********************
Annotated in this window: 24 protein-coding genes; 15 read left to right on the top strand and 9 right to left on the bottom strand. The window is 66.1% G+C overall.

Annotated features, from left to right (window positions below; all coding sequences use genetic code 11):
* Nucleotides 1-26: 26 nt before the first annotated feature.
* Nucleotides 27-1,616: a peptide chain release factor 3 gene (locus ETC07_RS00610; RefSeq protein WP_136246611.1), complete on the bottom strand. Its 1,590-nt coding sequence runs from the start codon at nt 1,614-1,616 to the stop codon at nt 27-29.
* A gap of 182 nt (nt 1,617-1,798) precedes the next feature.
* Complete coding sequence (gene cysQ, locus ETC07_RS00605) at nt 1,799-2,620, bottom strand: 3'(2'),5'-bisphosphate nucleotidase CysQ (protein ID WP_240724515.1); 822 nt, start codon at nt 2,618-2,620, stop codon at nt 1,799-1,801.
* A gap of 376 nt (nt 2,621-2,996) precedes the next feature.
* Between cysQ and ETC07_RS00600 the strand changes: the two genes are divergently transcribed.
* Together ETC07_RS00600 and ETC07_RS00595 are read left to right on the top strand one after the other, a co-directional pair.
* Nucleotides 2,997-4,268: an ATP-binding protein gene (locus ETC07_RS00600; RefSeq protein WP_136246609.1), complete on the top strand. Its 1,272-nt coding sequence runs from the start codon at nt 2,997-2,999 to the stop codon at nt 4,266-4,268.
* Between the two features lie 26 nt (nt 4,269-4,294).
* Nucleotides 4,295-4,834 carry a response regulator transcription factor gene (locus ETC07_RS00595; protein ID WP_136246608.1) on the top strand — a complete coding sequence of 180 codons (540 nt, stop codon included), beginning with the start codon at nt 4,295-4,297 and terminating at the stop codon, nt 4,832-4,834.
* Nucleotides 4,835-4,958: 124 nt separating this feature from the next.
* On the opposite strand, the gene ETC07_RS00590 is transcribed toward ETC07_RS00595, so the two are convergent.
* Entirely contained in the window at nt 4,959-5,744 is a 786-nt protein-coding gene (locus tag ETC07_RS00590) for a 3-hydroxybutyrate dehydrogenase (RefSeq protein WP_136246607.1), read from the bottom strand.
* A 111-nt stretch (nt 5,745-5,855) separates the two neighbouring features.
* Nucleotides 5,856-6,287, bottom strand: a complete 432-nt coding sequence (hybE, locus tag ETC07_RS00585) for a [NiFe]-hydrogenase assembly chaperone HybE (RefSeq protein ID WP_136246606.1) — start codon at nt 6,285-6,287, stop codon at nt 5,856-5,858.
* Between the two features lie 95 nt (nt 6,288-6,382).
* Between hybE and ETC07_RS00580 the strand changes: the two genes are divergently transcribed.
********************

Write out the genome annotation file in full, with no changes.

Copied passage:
Annotated in this window: 24 protein-coding genes; 15 read left to right on the top strand and 9 right to left on the bottom strand. The window is 66.1% G+C overall.

Annotated features, from left to right (window positions below; all coding sequences use genetic code 11):
* Nucleotides 1-26: 26 nt before the first annotated feature.
* Nucleotides 27-1,616: a peptide chain release factor 3 gene (locus ETC07_RS00610; RefSeq protein WP_136246611.1), complete on the bottom strand. Its 1,590-nt coding sequence runs from the start codon at nt 1,614-1,616 to the stop codon at nt 27-29.
* A gap of 182 nt (nt 1,617-1,798) precedes the next feature.
* Complete coding sequence (gene cysQ, locus ETC07_RS00605) at nt 1,799-2,620, bottom strand: 3'(2'),5'-bisphosphate nucleotidase CysQ (protein ID WP_240724515.1); 822 nt, start codon at nt 2,618-2,620, stop codon at nt 1,799-1,801.
* A gap of 376 nt (nt 2,621-2,996) precedes the next feature.
* Between cysQ and ETC07_RS00600 the strand changes: the two genes are divergently transcribed.
* Together ETC07_RS00600 and ETC07_RS00595 are read left to right on the top strand one after the other, a co-directional pair.
* Nucleotides 2,997-4,268: an ATP-binding protein gene (locus ETC07_RS00600; RefSeq protein WP_136246609.1), complete on the top strand. Its 1,272-nt coding sequence runs from the start codon at nt 2,997-2,999 to the stop codon at nt 4,266-4,268.
* Between the two features lie 26 nt (nt 4,269-4,294).
* Nucleotides 4,295-4,834 carry a response regulator transcription factor gene (locus ETC07_RS00595; protein ID WP_136246608.1) on the top strand — a complete coding sequence of 180 codons (540 nt, stop codon included), beginning with the start codon at nt 4,295-4,297 and terminating at the stop codon, nt 4,832-4,834.
* Nucleotides 4,835-4,958: 124 nt separating this feature from the next.
* On the opposite strand, the gene ETC07_RS00590 is transcribed toward ETC07_RS00595, so the two are convergent.
* Entirely contained in the window at nt 4,959-5,744 is a 786-nt protein-coding gene (locus tag ETC07_RS00590) for a 3-hydroxybutyrate dehydrogenase (RefSeq protein WP_136246607.1), read from the bottom strand.
* A 111-nt stretch (nt 5,745-5,855) separates the two neighbouring features.
* Nucleotides 5,856-6,287, bottom strand: a complete 432-nt coding sequence (hybE, locus tag ETC07_RS00585) for a [NiFe]-hydrogenase assembly chaperone HybE (RefSeq protein ID WP_136246606.1) — start codon at nt 6,285-6,287, stop codon at nt 5,856-5,858.
* Between the two features lie 95 nt (nt 6,288-6,382).
* Between hybE and ETC07_RS00580 the strand changes: the two genes are divergently transcribed.